AI to give ambulance personnel better decision support

“The idea is to develop a system that recommends a suitable transport destination for ambulances based on how seriously injured the patient is,” said Anna Bakidou, who has recently started working at the Department of Caring Science at the University of Borås and will work in the centre PreHospen, but is linked to Chalmers University of Technology, where she has just started her doctoral studies and where a large part of the research will be conducted.

The background to her research is that several studies show that patients who have been subjected to severe trauma have the greatest chance of surviving if they are transported to a trauma centre with high competence and readiness to treat serious injuries. In Sweden, these trauma centres are equivalent to university hospitals, and it is critical that patients with serious injuries are transported directly there. This is not always done today, due to several reasons.

No national guiding principles

For example, there are no national guidelines that describe where trauma patients should be transported based on their risk assessment, and some symptoms may be hidden, which means that the patient's injuries are considered less serious and the patient is then transported to the nearest hospital, where there is no access to advanced care. These problems have been addressed in a new study* from Stefan Candefjord at Chalmers University of Technology and Linn Asker and Eva-Corina Caragounis at Sahlgrenska University Hospital, which showed that there is a need for improved decision support regarding transport destinations, thus laying the foundation for this research.

“The hope with the new decision support that we want to develop is to improve the precision in the decision chain so that the patient is taken to the hospital with the right resources,” said Anna Bakidou, and further makes comparisons with today's decision support. “Today, national trauma emergency criteria are used in most of the prehospital healthcare systems in Sweden. These are inspired by RETTS (Rapid Emergency Triage and Treatment System) and serves as a checklist in which the ambulance staff fill in the patient's vitals and compare them with threshold values. Based on how many critical values exceed the predefined threshold values, the patient is assigned a process level, in which a higher level corresponds to an increased severity. This is then used by the ambulance staff to make a decision about what management the patient needs and where the patient should be transported,” she said.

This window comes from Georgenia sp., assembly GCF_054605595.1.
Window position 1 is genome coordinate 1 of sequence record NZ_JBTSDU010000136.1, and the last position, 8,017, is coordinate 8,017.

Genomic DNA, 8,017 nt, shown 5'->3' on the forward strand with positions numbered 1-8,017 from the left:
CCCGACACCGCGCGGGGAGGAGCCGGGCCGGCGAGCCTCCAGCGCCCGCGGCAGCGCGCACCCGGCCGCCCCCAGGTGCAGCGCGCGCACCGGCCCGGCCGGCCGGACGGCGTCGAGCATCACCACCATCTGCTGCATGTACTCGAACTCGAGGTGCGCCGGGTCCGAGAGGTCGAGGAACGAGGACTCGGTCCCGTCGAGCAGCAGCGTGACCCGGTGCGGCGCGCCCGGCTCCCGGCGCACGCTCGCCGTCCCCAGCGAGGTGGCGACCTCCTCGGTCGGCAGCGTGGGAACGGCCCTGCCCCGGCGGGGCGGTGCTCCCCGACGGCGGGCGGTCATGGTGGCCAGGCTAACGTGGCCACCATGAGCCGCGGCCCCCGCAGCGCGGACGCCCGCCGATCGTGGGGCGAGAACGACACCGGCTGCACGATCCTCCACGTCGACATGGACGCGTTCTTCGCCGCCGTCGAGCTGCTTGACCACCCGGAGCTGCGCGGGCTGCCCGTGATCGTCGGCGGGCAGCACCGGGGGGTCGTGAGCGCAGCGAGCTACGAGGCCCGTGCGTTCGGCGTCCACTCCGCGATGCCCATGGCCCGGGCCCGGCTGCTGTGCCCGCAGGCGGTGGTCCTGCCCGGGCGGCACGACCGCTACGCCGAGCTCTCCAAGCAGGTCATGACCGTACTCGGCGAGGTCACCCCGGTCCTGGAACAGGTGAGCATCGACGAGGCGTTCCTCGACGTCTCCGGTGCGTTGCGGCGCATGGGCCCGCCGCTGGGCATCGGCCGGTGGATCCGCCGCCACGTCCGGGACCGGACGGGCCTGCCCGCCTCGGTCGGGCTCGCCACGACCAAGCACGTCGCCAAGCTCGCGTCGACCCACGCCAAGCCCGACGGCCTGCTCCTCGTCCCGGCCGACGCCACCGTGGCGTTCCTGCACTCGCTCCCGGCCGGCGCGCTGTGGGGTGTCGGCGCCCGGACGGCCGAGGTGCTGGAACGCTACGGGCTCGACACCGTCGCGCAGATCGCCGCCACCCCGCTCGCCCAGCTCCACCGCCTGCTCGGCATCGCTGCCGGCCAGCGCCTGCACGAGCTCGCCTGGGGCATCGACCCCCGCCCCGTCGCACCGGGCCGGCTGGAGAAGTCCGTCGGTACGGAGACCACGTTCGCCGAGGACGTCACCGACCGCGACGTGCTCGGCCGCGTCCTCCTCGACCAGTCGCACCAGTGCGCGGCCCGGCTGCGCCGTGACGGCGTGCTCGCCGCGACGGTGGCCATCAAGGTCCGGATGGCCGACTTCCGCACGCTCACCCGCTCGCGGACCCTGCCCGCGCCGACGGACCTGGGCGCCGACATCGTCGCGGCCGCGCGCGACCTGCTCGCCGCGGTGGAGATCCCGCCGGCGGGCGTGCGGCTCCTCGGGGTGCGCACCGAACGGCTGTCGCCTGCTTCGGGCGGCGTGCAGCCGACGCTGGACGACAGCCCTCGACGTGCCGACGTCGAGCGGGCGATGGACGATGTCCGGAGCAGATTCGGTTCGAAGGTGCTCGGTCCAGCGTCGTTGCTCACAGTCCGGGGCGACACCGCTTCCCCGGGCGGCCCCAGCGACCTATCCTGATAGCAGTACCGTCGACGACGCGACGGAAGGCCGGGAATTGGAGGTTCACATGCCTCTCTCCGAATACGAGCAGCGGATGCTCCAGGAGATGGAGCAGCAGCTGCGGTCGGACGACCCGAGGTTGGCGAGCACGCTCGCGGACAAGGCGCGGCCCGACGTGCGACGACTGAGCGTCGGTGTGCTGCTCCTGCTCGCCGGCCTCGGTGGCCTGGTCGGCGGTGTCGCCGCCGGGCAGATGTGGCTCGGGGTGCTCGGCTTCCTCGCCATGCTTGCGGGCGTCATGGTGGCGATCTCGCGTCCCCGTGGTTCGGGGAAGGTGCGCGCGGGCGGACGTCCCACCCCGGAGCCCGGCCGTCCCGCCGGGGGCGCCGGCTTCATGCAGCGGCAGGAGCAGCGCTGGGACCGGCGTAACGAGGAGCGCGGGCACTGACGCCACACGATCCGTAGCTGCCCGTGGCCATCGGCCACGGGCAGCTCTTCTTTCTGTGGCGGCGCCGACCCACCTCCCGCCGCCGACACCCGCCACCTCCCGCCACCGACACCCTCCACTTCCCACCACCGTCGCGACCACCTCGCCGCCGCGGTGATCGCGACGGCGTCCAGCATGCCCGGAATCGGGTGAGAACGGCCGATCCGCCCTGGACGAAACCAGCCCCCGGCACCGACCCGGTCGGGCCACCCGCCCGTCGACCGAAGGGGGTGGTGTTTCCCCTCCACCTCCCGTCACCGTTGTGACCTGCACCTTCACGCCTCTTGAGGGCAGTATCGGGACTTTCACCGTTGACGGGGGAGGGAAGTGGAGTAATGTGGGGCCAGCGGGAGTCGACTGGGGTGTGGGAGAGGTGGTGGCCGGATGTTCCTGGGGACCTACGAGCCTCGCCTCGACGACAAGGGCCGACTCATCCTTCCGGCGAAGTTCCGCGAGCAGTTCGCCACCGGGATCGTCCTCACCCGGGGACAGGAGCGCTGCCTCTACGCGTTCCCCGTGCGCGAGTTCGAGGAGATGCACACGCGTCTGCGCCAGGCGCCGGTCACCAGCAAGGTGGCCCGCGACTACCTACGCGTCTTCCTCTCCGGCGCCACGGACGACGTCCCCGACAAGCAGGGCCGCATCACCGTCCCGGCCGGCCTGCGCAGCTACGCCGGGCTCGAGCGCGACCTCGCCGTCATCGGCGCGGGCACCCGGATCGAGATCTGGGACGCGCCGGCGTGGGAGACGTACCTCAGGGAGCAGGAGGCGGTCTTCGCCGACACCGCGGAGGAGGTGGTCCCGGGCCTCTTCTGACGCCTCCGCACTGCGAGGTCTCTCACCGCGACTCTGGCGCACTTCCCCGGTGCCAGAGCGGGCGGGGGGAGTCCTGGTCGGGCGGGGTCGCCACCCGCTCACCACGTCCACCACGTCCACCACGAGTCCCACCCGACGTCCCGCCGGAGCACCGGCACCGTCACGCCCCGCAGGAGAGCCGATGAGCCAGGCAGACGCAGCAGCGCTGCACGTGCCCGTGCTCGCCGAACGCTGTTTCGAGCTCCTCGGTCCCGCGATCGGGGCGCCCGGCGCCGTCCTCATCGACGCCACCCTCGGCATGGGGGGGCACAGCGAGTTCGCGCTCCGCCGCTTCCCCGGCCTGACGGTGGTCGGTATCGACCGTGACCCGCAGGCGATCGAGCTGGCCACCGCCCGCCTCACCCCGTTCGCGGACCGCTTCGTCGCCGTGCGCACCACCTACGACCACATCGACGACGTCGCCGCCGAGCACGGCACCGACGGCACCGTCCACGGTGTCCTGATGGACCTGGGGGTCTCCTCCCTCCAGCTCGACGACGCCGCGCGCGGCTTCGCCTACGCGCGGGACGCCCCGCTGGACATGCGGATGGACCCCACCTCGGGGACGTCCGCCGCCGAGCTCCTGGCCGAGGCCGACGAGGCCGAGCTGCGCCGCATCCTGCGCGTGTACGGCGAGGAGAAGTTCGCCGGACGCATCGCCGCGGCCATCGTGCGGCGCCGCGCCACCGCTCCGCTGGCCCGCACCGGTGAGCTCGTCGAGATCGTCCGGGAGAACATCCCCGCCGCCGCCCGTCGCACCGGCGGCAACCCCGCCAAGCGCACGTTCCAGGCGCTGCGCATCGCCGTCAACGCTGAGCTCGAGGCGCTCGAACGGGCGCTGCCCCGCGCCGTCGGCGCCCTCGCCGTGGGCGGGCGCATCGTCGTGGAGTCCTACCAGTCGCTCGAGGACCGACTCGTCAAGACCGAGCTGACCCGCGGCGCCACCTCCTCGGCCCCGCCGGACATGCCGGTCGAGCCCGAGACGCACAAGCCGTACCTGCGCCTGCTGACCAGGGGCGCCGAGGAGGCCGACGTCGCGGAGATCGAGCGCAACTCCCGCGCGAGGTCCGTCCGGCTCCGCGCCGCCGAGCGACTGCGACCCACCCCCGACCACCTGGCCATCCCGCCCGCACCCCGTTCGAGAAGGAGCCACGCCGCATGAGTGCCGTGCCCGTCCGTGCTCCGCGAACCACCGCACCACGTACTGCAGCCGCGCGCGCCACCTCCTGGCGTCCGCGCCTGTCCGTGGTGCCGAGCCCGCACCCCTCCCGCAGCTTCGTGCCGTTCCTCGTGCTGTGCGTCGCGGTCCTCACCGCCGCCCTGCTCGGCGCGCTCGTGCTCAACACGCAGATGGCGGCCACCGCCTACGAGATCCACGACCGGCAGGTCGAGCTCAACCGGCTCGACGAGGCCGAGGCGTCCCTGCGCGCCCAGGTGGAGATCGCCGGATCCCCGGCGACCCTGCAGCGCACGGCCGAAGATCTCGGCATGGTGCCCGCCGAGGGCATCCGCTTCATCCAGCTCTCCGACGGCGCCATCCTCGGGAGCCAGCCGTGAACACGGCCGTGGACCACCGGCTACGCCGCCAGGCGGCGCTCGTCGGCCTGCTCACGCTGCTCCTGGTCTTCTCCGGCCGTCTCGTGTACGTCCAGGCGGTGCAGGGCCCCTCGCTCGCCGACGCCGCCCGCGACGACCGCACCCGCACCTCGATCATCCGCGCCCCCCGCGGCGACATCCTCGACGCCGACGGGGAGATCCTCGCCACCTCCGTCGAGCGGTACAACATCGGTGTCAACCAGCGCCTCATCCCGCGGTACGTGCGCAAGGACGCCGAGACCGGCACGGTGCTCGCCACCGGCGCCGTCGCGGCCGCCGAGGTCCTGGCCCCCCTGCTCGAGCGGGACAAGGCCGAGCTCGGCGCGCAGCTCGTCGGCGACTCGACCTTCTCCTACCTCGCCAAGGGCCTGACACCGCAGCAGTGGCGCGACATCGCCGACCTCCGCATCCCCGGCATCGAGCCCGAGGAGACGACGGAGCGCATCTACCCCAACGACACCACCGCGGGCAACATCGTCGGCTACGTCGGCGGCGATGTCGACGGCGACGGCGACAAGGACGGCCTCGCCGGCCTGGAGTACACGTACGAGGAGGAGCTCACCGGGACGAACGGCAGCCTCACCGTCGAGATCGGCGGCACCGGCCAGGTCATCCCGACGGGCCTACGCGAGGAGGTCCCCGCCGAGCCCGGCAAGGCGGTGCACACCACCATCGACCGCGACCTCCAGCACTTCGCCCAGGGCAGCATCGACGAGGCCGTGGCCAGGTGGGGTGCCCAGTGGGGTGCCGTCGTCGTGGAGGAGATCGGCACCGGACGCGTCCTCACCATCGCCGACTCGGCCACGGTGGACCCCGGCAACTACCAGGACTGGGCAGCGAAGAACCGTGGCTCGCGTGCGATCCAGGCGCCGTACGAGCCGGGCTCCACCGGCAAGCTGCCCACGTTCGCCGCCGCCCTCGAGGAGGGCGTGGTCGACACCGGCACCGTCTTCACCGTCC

AI differs

She believes that AI-based decision support differs from this, and describes the process in development: the first step is creating a mathematical model, where the various documented values for patients are entered into the system. The model analyses input data and identifies patterns for different patient groups. These patterns then form the basis of the recommended transport destination produced by the system.

“In the existing trauma criteria, there are no underlying mathematics in the assessment of a patient. This may lead to one criterion dominating the triage protocol in comparison with the other parameters. The difference with AI models is that they are not limited to the ‘simple’ patterns used in today's checklist, but instead have the opportunity to learn more complex patterns, and therefore have the potential to more reliably predict the right care needs and transport destination. By analysing the available data and finding patterns, the model can learn patterns that would be difficult for paramedics to detect. The more data that are available, the better the model can be developed, as the system becomes more confident in the patterns it identifies. In this way, we develop the model ,” she said.

The model is then tested on new data that the model has not analysed during the development stage to see how well it predicts future patient cases. After this step, the model is integrated into the ambulance. This means the ambulance staff fill in the patient's values as before, but enter them as input to the finished model. The model analyses the values according to the patterns it has learned and predicts which destination is most suitable based on, for example, care needs and distance to the nearest university hospital. The most likely destination will be the system's recommendation and this will be a support for the ambulance staff in deciding whether or not to transport the patient to a university hospital.

“We choose to develop AI models because they have the potential to find more complicated patterns and thereby increase precision in the decision chain,” she said.

What is the main benefit for ambulance personnel?